Public Release: 

Dr. Angelos Halaris awarded for outstanding contributions to psychiatry

Loyola University Health System


IMAGE: This is Angelos Halaris of the Loyola University Health System. view more

Credit: Loyola University Medical Center

Loyola University Medical Center psychiatrist Angelos Halaris, MD, PhD, was awarded the Athenian Prize for Outstanding Contributions to Psychiatry and Related Sciences during a recent meeting of the World Psychiatric Association Thematic Conference on Intersectional Collaboration.

The award was in recognition of Dr. Halaris' efforts over many years to enhance collaboration between mental health professionals and medical specialists, especially neurologists, obstetricians and cardiologists.

In another recent honor, Dr. Halaris was elected chair of the Immunology and Psychiatry Section of the World Psychiatric Association.

During a three-year, renewable term, Dr. Halaris will oversee the organization and implementation of worldwide programs to increase awareness immunology and psychiatry among psychiatrists and other mental health professionals immunology and psychiatry.

The immune system and the central nervous system interact and influence each other in health and disease. For example, 40 to 60 percent of heart disease patients suffer clinical depression and 30 to 50 percent of patients who suffer clinical depression are at risk of developing cardiovascular disease.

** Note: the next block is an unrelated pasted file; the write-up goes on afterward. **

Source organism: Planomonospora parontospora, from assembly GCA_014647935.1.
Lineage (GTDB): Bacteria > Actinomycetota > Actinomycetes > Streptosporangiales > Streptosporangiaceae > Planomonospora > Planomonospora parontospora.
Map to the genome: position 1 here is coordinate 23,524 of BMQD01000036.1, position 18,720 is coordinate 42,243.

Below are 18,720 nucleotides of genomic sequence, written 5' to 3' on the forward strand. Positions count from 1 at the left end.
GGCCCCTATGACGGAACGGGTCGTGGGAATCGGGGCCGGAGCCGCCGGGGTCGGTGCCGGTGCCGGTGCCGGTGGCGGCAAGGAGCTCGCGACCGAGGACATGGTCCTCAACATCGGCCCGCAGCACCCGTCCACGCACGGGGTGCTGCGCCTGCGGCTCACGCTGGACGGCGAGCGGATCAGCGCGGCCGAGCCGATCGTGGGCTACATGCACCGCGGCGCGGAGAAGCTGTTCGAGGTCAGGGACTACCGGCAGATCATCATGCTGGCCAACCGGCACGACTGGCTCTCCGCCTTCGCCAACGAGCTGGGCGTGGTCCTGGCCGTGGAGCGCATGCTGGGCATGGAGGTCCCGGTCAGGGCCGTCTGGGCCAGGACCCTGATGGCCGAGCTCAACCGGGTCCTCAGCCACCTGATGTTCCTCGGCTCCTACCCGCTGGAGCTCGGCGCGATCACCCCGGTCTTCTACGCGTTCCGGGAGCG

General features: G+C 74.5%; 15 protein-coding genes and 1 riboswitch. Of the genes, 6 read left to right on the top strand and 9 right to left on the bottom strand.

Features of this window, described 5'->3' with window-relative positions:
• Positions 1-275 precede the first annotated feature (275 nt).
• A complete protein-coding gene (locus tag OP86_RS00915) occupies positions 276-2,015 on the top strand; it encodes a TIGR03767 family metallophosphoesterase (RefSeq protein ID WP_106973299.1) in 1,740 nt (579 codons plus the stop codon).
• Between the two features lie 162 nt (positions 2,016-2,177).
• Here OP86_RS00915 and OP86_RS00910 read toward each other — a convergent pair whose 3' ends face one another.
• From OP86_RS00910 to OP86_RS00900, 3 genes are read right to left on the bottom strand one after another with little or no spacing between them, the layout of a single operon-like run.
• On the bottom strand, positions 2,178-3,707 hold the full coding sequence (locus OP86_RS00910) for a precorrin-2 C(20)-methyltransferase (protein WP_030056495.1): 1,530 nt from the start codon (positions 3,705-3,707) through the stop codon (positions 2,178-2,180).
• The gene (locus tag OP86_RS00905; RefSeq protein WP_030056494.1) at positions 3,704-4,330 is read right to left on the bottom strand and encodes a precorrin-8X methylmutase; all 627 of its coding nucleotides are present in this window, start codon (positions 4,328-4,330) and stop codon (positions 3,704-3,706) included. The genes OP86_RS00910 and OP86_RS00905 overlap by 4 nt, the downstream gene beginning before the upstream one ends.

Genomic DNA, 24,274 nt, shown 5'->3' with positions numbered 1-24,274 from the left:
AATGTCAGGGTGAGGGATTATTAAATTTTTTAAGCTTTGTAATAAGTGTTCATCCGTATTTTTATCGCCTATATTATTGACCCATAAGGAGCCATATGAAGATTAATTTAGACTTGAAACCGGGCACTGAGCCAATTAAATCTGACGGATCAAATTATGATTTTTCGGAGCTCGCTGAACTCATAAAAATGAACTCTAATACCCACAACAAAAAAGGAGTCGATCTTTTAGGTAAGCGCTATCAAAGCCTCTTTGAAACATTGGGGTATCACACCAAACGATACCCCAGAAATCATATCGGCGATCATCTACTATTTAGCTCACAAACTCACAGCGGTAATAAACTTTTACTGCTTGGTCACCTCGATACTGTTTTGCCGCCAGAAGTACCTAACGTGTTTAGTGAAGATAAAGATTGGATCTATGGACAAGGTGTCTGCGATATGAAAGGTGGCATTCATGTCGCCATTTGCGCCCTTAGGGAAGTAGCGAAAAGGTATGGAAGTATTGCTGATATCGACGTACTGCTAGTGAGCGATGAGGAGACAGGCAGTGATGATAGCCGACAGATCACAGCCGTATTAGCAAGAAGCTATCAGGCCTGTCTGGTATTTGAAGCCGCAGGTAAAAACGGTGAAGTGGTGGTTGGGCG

Dr. Halaris has proposed a new subspecialty to diagnose and treat patients who suffer both depression and heart disease. He's calling it "psychocardiology."

Stress is the key to understanding the association between depression and heart disease. Stress can lead to depression, and depression, in turn, is a major stress factor. The body's immune system fights stress as it would fight a disease or infection. In response to stress, the immune system produces proteins called cytokines, including various interleukins. Initially, this inflammatory response protects against stress. But over time, a chronic inflammatory response can lead to arteriosclerosis (hardening of the arteries), cardiovascular disease and cerebrovascular disease, which can cause heart attacks and strokes.


Dr. Halaris is a professor in the Department of Psychiatry and Behavioral Neurosciences of Loyola University Chicago Stritch School of Medicine.

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